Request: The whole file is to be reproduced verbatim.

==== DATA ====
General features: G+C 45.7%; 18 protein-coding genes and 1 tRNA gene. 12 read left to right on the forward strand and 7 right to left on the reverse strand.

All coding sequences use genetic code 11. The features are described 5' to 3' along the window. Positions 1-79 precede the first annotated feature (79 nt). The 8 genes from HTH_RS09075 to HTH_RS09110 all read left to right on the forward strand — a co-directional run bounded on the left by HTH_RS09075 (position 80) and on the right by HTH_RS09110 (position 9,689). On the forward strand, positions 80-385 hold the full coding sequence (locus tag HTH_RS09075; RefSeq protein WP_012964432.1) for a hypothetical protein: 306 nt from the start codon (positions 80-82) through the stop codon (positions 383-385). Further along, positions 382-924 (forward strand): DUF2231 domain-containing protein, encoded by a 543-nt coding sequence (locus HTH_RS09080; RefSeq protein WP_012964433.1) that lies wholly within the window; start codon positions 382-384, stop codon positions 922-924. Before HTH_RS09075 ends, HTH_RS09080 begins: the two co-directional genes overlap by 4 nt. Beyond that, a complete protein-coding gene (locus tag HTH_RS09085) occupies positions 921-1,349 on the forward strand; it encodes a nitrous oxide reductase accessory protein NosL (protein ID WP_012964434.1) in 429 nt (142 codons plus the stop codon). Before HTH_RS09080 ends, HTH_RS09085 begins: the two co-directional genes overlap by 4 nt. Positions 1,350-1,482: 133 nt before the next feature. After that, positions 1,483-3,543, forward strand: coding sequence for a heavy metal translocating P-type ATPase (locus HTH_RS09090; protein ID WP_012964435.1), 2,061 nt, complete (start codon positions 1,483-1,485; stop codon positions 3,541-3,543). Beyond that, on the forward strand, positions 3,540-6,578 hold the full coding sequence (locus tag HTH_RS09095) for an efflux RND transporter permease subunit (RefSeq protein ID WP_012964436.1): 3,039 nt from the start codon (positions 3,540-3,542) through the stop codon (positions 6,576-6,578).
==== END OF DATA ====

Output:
General features: G+C 45.7%; 18 protein-coding genes and 1 tRNA gene. 12 read left to right on the forward strand and 7 right to left on the reverse strand.

All coding sequences use genetic code 11. The features are described 5' to 3' along the window. Positions 1-79 precede the first annotated feature (79 nt). The 8 genes from HTH_RS09075 to HTH_RS09110 all read left to right on the forward strand — a co-directional run bounded on the left by HTH_RS09075 (position 80) and on the right by HTH_RS09110 (position 9,689). On the forward strand, positions 80-385 hold the full coding sequence (locus tag HTH_RS09075; RefSeq protein WP_012964432.1) for a hypothetical protein: 306 nt from the start codon (positions 80-82) through the stop codon (positions 383-385). Further along, positions 382-924 (forward strand): DUF2231 domain-containing protein, encoded by a 543-nt coding sequence (locus HTH_RS09080; RefSeq protein WP_012964433.1) that lies wholly within the window; start codon positions 382-384, stop codon positions 922-924. Before HTH_RS09075 ends, HTH_RS09080 begins: the two co-directional genes overlap by 4 nt. Beyond that, a complete protein-coding gene (locus tag HTH_RS09085) occupies positions 921-1,349 on the forward strand; it encodes a nitrous oxide reductase accessory protein NosL (protein ID WP_012964434.1) in 429 nt (142 codons plus the stop codon). Before HTH_RS09080 ends, HTH_RS09085 begins: the two co-directional genes overlap by 4 nt. Positions 1,350-1,482: 133 nt before the next feature. After that, positions 1,483-3,543, forward strand: coding sequence for a heavy metal translocating P-type ATPase (locus HTH_RS09090; protein ID WP_012964435.1), 2,061 nt, complete (start codon positions 1,483-1,485; stop codon positions 3,541-3,543). Beyond that, on the forward strand, positions 3,540-6,578 hold the full coding sequence (locus tag HTH_RS09095) for an efflux RND transporter permease subunit (RefSeq protein ID WP_012964436.1): 3,039 nt from the start codon (positions 3,540-3,542) through the stop codon (positions 6,576-6,578).